Due to the important nature of this discovery, we here at Labroots reached out to Justin Wilkins, a vertebrate paleontologist with the US Forest Service, and former curator at The Mammoth Site of Hot Springs, SD. Equipped with one of the most epic beards in paleontological history, and a cowboy hat to boot, Justin spoke to us about the importance of this find. Here’s what my former colleague had to say:
“It is a remarkable discovery, and very important, as it points to the holarctic distribution of both the mammoths and the conditions in which they're buried. The soft tissue will give a really good idea of what was happening to the growth patterns of animals during this time period and provide a great comparison to the specimens that have been found throughout Eurasia. Should the baby undergo chemical testing, there will be a wealth of tissues to test, including the hair, tusks, other teeth, nails, and internal organs.” Justin added that “Though likely not yet weened, there may still be some gut contents that could hint at what the diet would be like. Comparing that to the other babies, we will get a clearer image of how different the ecosystems were across the two continents, and by comparison, how these different populations coped with different pressures. Further, it should spur some renewed interest in recovering specimens like this, which will hopefully increase eyes on the ground and reporting to government officials up there that are responsible for the stewardship of these finds.”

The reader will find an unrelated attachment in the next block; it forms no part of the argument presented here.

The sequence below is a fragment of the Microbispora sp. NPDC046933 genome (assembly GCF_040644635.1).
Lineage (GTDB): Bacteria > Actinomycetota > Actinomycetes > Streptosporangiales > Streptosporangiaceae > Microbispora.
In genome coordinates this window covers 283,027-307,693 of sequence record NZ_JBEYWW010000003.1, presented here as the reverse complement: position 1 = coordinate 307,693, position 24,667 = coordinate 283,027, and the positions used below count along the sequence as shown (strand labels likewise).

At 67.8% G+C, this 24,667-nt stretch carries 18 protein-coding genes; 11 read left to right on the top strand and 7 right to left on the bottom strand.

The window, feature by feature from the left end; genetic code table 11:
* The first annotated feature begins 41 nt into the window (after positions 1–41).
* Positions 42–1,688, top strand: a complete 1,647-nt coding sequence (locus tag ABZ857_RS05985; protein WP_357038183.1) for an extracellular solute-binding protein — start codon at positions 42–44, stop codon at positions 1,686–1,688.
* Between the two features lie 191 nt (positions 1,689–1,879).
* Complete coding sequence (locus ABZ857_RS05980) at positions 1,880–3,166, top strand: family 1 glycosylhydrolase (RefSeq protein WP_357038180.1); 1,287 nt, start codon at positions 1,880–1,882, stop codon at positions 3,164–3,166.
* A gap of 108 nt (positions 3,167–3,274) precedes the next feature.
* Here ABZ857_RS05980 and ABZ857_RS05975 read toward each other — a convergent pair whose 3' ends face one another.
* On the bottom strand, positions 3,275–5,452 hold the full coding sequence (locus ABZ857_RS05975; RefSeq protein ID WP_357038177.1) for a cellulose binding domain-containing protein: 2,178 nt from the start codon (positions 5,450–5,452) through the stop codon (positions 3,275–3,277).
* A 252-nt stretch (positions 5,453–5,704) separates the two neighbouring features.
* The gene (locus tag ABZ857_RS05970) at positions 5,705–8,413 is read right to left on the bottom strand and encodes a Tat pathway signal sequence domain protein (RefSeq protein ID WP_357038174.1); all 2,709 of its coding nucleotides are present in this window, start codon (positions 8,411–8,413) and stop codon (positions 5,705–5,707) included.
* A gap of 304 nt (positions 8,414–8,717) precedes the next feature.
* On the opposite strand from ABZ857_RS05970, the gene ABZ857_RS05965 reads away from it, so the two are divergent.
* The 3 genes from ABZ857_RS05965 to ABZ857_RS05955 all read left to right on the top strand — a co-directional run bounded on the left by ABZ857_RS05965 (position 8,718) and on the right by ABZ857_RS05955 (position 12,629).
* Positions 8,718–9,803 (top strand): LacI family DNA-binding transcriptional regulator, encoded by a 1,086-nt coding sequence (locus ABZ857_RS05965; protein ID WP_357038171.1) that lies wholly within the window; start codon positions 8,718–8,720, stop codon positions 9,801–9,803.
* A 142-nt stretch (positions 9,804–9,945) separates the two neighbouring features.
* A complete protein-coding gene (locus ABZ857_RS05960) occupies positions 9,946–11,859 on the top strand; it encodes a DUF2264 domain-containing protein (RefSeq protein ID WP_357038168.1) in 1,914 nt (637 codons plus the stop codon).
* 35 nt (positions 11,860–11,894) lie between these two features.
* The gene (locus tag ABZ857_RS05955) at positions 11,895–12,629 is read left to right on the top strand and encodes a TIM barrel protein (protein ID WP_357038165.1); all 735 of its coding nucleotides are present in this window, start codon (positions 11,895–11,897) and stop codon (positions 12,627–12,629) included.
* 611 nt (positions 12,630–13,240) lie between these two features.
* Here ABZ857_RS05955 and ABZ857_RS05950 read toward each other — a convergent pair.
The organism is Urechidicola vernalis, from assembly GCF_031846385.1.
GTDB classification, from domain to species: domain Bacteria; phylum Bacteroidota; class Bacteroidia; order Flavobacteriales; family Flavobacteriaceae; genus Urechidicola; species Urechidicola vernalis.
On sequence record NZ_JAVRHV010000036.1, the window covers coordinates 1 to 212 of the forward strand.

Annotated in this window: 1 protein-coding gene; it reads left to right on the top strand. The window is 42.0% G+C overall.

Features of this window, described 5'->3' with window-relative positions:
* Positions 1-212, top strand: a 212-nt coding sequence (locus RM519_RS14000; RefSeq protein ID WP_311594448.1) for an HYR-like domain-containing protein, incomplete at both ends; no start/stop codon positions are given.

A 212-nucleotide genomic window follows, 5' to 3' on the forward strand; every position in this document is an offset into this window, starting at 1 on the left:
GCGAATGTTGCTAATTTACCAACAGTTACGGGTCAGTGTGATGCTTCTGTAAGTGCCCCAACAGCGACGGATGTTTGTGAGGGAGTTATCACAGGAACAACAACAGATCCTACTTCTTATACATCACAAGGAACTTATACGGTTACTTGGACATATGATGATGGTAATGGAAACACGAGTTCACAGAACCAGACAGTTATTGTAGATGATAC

Studying Nun Cho Ga will help paleontologists reconstruct the biomes and diets of Pleistocene megafauna, understand the ontogeny of proboscideans more completely, and provide vital genetic information that may help us resurrect the extinct animals. It is worth noting that other discoveries have been made in the permafrost as well. From frozen steppe bison like Blue Bell in Alaska to stunning Siberian cave lion kitten mummies, the world's natural history museums are being filled with snapshots of our ice age past helping to reconstruct that bygone era.
This discovery highlights the need for a comprehensive approach to permafrost paleontology that must be “fast-tracked” in the coming years because of climate change in the artic. For the better part of a decade, the permafrost has been getting hotter and hotter. Releasing methane gas into Earth’s atmosphere through decay. The specimens found in these warming areas are not just important to just one nation, but represent artifacts and biofacts of a past age that connect human beings all over the world with our own origins. There should be a global effort to preserve as much of this material as possible in these rapidly changing times.
University of Alaska Fairbanks, Smithsonian Magazine, CBC, The Mammoth Site, University of California Berkely, Linda Hall Library, Cambridge University, American Museum of Natural History, Mol Et. Al 2003, Science.org, PBS Nova